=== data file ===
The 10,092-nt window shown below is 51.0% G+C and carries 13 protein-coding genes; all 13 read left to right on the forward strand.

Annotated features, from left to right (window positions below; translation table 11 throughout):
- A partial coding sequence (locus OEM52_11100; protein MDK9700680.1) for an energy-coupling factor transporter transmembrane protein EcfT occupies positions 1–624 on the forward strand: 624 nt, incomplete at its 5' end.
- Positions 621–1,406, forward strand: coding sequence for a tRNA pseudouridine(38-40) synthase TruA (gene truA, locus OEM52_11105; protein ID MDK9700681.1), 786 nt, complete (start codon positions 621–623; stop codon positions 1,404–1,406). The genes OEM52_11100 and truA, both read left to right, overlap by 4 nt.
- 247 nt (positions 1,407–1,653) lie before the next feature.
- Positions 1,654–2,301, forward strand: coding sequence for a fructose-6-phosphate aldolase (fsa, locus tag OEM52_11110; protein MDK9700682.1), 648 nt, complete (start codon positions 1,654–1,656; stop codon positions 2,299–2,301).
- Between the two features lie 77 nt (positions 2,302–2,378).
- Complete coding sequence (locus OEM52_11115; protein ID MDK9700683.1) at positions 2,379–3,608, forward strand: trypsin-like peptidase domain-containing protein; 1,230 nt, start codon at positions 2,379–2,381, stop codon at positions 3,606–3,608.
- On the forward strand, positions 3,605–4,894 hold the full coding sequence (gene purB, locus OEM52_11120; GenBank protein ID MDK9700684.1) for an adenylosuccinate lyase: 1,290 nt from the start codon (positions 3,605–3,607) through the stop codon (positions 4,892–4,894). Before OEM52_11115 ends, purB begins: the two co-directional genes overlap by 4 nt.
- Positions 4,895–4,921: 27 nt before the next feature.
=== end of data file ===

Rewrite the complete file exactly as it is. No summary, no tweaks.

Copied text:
The 10,092-nt window shown below is 51.0% G+C and carries 13 protein-coding genes; all 13 read left to right on the forward strand.

Annotated features, from left to right (window positions below; translation table 11 throughout):
- A partial coding sequence (locus OEM52_11100; protein MDK9700680.1) for an energy-coupling factor transporter transmembrane protein EcfT occupies positions 1–624 on the forward strand: 624 nt, incomplete at its 5' end.
- Positions 621–1,406, forward strand: coding sequence for a tRNA pseudouridine(38-40) synthase TruA (gene truA, locus OEM52_11105; protein ID MDK9700681.1), 786 nt, complete (start codon positions 621–623; stop codon positions 1,404–1,406). The genes OEM52_11100 and truA, both read left to right, overlap by 4 nt.
- 247 nt (positions 1,407–1,653) lie before the next feature.
- Positions 1,654–2,301, forward strand: coding sequence for a fructose-6-phosphate aldolase (fsa, locus tag OEM52_11110; protein MDK9700682.1), 648 nt, complete (start codon positions 1,654–1,656; stop codon positions 2,299–2,301).
- Between the two features lie 77 nt (positions 2,302–2,378).
- Complete coding sequence (locus OEM52_11115; protein ID MDK9700683.1) at positions 2,379–3,608, forward strand: trypsin-like peptidase domain-containing protein; 1,230 nt, start codon at positions 2,379–2,381, stop codon at positions 3,606–3,608.
- On the forward strand, positions 3,605–4,894 hold the full coding sequence (gene purB, locus OEM52_11120; GenBank protein ID MDK9700684.1) for an adenylosuccinate lyase: 1,290 nt from the start codon (positions 3,605–3,607) through the stop codon (positions 4,892–4,894). Before OEM52_11115 ends, purB begins: the two co-directional genes overlap by 4 nt.
- Positions 4,895–4,921: 27 nt before the next feature.